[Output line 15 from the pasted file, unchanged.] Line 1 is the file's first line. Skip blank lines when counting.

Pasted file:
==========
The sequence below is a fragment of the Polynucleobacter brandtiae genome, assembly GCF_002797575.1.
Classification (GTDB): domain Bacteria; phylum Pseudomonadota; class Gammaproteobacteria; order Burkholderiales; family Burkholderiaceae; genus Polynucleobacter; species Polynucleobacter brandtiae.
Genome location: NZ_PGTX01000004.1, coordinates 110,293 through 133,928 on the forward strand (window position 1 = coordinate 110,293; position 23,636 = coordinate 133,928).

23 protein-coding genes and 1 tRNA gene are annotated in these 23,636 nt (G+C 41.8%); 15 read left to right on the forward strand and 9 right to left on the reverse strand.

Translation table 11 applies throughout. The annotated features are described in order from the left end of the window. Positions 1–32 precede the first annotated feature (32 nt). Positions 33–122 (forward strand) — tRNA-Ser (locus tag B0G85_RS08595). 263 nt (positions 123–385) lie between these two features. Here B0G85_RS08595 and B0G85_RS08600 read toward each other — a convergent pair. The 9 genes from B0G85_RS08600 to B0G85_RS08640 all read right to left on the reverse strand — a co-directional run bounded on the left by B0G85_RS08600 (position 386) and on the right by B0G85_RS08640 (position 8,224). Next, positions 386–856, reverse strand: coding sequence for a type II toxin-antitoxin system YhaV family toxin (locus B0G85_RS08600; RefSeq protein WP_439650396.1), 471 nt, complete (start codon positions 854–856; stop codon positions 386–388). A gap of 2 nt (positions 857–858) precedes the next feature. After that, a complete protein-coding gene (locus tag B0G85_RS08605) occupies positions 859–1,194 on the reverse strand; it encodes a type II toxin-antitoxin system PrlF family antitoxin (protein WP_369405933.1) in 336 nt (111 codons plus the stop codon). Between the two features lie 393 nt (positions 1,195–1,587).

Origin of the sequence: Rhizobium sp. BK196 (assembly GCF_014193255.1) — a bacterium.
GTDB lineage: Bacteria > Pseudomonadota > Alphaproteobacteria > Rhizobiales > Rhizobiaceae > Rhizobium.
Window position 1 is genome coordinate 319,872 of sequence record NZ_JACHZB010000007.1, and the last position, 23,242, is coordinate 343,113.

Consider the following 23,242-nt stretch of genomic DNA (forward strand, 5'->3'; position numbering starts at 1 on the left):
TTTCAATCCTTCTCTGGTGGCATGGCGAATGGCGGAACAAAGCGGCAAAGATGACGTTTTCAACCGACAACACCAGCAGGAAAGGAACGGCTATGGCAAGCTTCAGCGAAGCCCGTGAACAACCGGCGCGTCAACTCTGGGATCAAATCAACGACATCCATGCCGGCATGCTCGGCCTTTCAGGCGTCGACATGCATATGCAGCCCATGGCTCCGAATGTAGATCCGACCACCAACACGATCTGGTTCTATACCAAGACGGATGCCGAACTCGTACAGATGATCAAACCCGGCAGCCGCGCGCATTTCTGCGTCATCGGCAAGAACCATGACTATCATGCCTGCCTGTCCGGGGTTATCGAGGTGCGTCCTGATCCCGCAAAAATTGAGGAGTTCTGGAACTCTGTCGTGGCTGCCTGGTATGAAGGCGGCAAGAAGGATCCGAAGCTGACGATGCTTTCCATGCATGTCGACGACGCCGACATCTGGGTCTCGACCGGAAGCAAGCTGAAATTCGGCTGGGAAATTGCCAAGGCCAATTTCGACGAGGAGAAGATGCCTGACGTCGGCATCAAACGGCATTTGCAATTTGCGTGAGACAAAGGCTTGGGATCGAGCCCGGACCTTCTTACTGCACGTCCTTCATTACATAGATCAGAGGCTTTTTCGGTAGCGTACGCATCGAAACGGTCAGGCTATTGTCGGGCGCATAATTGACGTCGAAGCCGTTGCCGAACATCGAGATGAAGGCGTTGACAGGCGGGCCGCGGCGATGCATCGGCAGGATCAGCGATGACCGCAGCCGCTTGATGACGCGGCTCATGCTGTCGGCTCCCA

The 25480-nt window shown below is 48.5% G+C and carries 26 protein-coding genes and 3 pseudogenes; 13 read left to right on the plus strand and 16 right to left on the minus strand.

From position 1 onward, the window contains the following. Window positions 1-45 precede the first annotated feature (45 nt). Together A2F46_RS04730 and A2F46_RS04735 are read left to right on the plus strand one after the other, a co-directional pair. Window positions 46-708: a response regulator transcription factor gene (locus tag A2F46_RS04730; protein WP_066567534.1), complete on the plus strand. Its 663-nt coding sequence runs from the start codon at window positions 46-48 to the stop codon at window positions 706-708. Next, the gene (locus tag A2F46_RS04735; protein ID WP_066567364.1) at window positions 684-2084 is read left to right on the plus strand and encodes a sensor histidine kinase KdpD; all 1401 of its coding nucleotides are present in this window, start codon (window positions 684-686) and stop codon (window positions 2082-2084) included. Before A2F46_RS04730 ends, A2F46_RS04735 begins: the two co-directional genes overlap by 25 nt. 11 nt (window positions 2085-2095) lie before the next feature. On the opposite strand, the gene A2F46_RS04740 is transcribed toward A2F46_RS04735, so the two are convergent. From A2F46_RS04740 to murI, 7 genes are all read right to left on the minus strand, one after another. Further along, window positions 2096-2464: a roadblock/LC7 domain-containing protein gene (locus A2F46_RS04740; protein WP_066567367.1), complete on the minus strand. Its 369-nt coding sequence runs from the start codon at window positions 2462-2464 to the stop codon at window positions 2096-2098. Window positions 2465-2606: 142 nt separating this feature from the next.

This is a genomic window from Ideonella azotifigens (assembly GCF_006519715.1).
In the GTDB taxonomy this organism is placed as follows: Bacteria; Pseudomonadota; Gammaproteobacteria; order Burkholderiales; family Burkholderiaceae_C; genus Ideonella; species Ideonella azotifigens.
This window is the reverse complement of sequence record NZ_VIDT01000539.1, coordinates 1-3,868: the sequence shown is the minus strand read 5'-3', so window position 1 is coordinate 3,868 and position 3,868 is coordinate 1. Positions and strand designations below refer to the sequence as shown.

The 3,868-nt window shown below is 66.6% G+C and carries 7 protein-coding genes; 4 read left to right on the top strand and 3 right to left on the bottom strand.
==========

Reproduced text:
This window is the reverse complement of sequence record NZ_VIDT01000539.1, coordinates 1-3,868: the sequence shown is the minus strand read 5'-3', so window position 1 is coordinate 3,868 and position 3,868 is coordinate 1. Positions and strand designations below refer to the sequence as shown.